NASCAR All-Star Race 2014: Drivers Who Built Momentum for Coca-Cola 600

Donald WoodFeatured ColumnistMay 18, 2014

Jamie McMurray celebrates in Victory Lane after winning the NASCAR Sprint All-Star auto race at Charlotte Motor Speedway in Concord, N.C., Saturday, May 17, 2014. (AP Photo/Chuck Burton)
Chuck Burton/Associated Press

The 2014 NASCAR Sprint Cup All-Star Race was one of the most exciting events of the season thus far, but the attention has now shifted to next weekend’s Coca-Cola 600 from Charlotte Motor Speedway.

Veteran driver Jamie McMurray and the No. 1 car had what it took to win the Saturday night spectacle, but several other drivers proved to have the talent and equipment to contend for the victory as well.

Here are the drivers who built momentum in the Sprint All-Star Race and will carry it over into Sunday night’s main event.


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There is no better way to build momentum than by winning a race, and McMurray has supreme confidence after stealing the show during the Sprint All-Star Race.

Using his patience and timing, McMurray ran well in each segment and gave himself an opportunity to win. Add in the elite performance of his pit crew, and the No. 1 car was put in a great position to succeed.

McMurray told The Associated Press, via ESPN, about how the victory at Charlotte has given him confidence:

As a kid, that is what you grew up wanting to do, is have a shootout like that and have a possibility to race for 10 laps. He got a little bit of a jump on me on the restart and I was able to hang on to his quarter panel, and when we kept entering Turn 1 and 3, I was like, ‘It is for a million bucks. If we wreck, it's not that big of a deal.’ It's so cool to come out on top.

While McMurray and his team don’t usually have the best car on the track—that was once again the case Saturday—he is one of the most consistent performers in the sport. With a unique mixture of patience and timing, he knows how to get into contention.

Sunday’s night race is 600 miles, and few drivers will perform as consistently over that entire stretch as McMurray. NASCAR fans shouldn’t be surprised when he is in contention for the win in the Coca-Cola 600.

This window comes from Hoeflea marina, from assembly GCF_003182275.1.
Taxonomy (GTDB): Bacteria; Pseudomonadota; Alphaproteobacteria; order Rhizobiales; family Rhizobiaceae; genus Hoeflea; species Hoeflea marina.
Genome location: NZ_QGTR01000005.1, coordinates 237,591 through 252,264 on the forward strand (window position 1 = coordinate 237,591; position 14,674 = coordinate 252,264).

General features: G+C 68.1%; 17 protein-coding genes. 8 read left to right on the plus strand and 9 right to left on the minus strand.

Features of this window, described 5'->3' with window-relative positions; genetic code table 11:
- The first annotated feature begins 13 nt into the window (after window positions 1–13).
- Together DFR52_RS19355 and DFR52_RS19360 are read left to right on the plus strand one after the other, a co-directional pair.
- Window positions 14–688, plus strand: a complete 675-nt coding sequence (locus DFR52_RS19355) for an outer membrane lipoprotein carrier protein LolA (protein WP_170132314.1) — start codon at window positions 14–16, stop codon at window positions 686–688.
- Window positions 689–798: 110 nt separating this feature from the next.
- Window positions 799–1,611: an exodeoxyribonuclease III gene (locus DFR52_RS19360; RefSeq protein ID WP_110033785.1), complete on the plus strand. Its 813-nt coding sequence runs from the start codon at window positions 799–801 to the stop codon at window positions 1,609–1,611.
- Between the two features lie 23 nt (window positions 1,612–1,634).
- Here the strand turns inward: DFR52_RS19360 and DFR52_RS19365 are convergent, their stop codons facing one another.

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Despite commenting during the Fox broadcast that he was driving “a dump truck” regarding how much the car was pushing, Dale Earnhardt Jr. salvaged a fourth-place finish and built serious momentum heading into the Coca-Cola 600.

Earnhardt has never won a points race at Charlotte Motor Speedway (he won The Winston in 2001), but with some of the best equipment he’s had in his career, now could be the time to buck the trend.

After driving to an admirable fourth-place finish, Junior told Jared Turner of Fox Sports about his thoughts on the car he had and what the team can learn heading into Sunday’s event:

I tried to clean it up. Years ago I would have called it a POS, but the guys don't appreciate you calling their race cars names like that, but I just want Steve to understand that we've got an extreme issue on the front grip what we need to really work on. We have a way of communicating and we were clear on what things we need to work on going into the 600.

It was a good learning tool tonight to be able to race and get some laps, and we definitely uncovered some things that we can improve on, and I'm sure we will.

The key for Earnhardt is the adjustments his team makes, and the biggest possible adjustment is a different car. As he announced during a post-race press conference, the No. 88 team will be reverting back to a car that it won at Michigan with during the 2012 season.

Add in a veteran crew chief like Steve Letarte who knows the ins and outs of contending for wins at Charlotte Motor Speedway, and Earnhardt will have the team and equipment needed to win.

It’s a long 600-mile race, and Junior's experience will give him the advantage when it comes to staying patient and staying in position to contend for the win in the waning laps.


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Few drivers have been as consistently dominant this season as Kevin Harvick and the No. 4 team—though the team has certainly seen its fair share of issues—and they continue building more momentum heading into the summer.

Harvick finished second in the All-Star Race, second at Kansas, seventh at Talladega, 11th at Richmond and won at Darlington. That’s an impressive five-run stretch for any team, but Harvick wants more.

Pete Pistone of MRN talked about the feat the driver achieved with his previous Coca-Cola 600 victory:

In 26 career starts at Charlotte, Harvick has an average finish of 16.9. He's won twice and racked up nine top-10 finishes. While he hasn’t performed as well as he’d like at this track recently, his second-place run Saturday should have his team brimming with confidence.

This will also be Harvick’s first Coca-Cola 600 since joining Stewart-Haas Racing. He has found immense success since joining the No. 4 team, and the team will be looking to translate the All-Star Race speed into a win in Sunday's points race.


*Stats via